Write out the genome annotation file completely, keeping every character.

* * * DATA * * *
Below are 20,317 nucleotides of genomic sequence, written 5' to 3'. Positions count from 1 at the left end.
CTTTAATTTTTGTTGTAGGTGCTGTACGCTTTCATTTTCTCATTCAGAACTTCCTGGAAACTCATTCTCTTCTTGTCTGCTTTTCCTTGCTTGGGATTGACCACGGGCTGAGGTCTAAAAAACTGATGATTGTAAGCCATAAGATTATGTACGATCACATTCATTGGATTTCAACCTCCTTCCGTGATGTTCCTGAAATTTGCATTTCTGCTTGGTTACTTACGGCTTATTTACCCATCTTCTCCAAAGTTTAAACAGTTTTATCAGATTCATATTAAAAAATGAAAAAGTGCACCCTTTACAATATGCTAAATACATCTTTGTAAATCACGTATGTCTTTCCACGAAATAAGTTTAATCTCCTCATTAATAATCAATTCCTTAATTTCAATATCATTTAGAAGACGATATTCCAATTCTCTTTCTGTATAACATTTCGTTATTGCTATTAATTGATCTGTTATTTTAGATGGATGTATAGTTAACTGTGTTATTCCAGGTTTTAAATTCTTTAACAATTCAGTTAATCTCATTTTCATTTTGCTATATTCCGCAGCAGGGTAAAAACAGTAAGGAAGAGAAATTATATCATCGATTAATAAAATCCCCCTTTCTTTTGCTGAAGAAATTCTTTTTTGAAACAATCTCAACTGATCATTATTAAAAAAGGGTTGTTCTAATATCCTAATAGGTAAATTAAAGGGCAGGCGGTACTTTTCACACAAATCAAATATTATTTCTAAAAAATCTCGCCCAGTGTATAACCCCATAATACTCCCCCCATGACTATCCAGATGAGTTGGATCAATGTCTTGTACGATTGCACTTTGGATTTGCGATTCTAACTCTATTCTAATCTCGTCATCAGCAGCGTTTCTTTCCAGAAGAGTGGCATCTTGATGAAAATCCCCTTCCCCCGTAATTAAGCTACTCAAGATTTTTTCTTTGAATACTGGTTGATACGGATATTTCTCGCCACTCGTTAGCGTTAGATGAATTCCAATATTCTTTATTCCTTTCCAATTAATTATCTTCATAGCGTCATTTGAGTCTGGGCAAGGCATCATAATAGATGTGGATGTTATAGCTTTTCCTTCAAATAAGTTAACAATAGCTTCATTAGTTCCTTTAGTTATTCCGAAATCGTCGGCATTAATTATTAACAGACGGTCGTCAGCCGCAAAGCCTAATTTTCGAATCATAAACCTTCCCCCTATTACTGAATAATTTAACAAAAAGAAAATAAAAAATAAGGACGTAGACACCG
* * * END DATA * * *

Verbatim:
Below are 20,317 nucleotides of genomic sequence, written 5' to 3'. Positions count from 1 at the left end.
CTTTAATTTTTGTTGTAGGTGCTGTACGCTTTCATTTTCTCATTCAGAACTTCCTGGAAACTCATTCTCTTCTTGTCTGCTTTTCCTTGCTTGGGATTGACCACGGGCTGAGGTCTAAAAAACTGATGATTGTAAGCCATAAGATTATGTACGATCACATTCATTGGATTTCAACCTCCTTCCGTGATGTTCCTGAAATTTGCATTTCTGCTTGGTTACTTACGGCTTATTTACCCATCTTCTCCAAAGTTTAAACAGTTTTATCAGATTCATATTAAAAAATGAAAAAGTGCACCCTTTACAATATGCTAAATACATCTTTGTAAATCACGTATGTCTTTCCACGAAATAAGTTTAATCTCCTCATTAATAATCAATTCCTTAATTTCAATATCATTTAGAAGACGATATTCCAATTCTCTTTCTGTATAACATTTCGTTATTGCTATTAATTGATCTGTTATTTTAGATGGATGTATAGTTAACTGTGTTATTCCAGGTTTTAAATTCTTTAACAATTCAGTTAATCTCATTTTCATTTTGCTATATTCCGCAGCAGGGTAAAAACAGTAAGGAAGAGAAATTATATCATCGATTAATAAAATCCCCCTTTCTTTTGCTGAAGAAATTCTTTTTTGAAACAATCTCAACTGATCATTATTAAAAAAGGGTTGTTCTAATATCCTAATAGGTAAATTAAAGGGCAGGCGGTACTTTTCACACAAATCAAATATTATTTCTAAAAAATCTCGCCCAGTGTATAACCCCATAATACTCCCCCCATGACTATCCAGATGAGTTGGATCAATGTCTTGTACGATTGCACTTTGGATTTGCGATTCTAACTCTATTCTAATCTCGTCATCAGCAGCGTTTCTTTCCAGAAGAGTGGCATCTTGATGAAAATCCCCTTCCCCCGTAATTAAGCTACTCAAGATTTTTTCTTTGAATACTGGTTGATACGGATATTTCTCGCCACTCGTTAGCGTTAGATGAATTCCAATATTCTTTATTCCTTTCCAATTAATTATCTTCATAGCGTCATTTGAGTCTGGGCAAGGCATCATAATAGATGTGGATGTTATAGCTTTTCCTTCAAATAAGTTAACAATAGCTTCATTAGTTCCTTTAGTTATTCCGAAATCGTCGGCATTAATTATTAACAGACGGTCGTCAGCCGCAAAGCCTAATTTTCGAATCATAAACCTTCCCCCTATTACTGAATAATTTAACAAAAAGAAAATAAAAAATAAGGACGTAGACACCG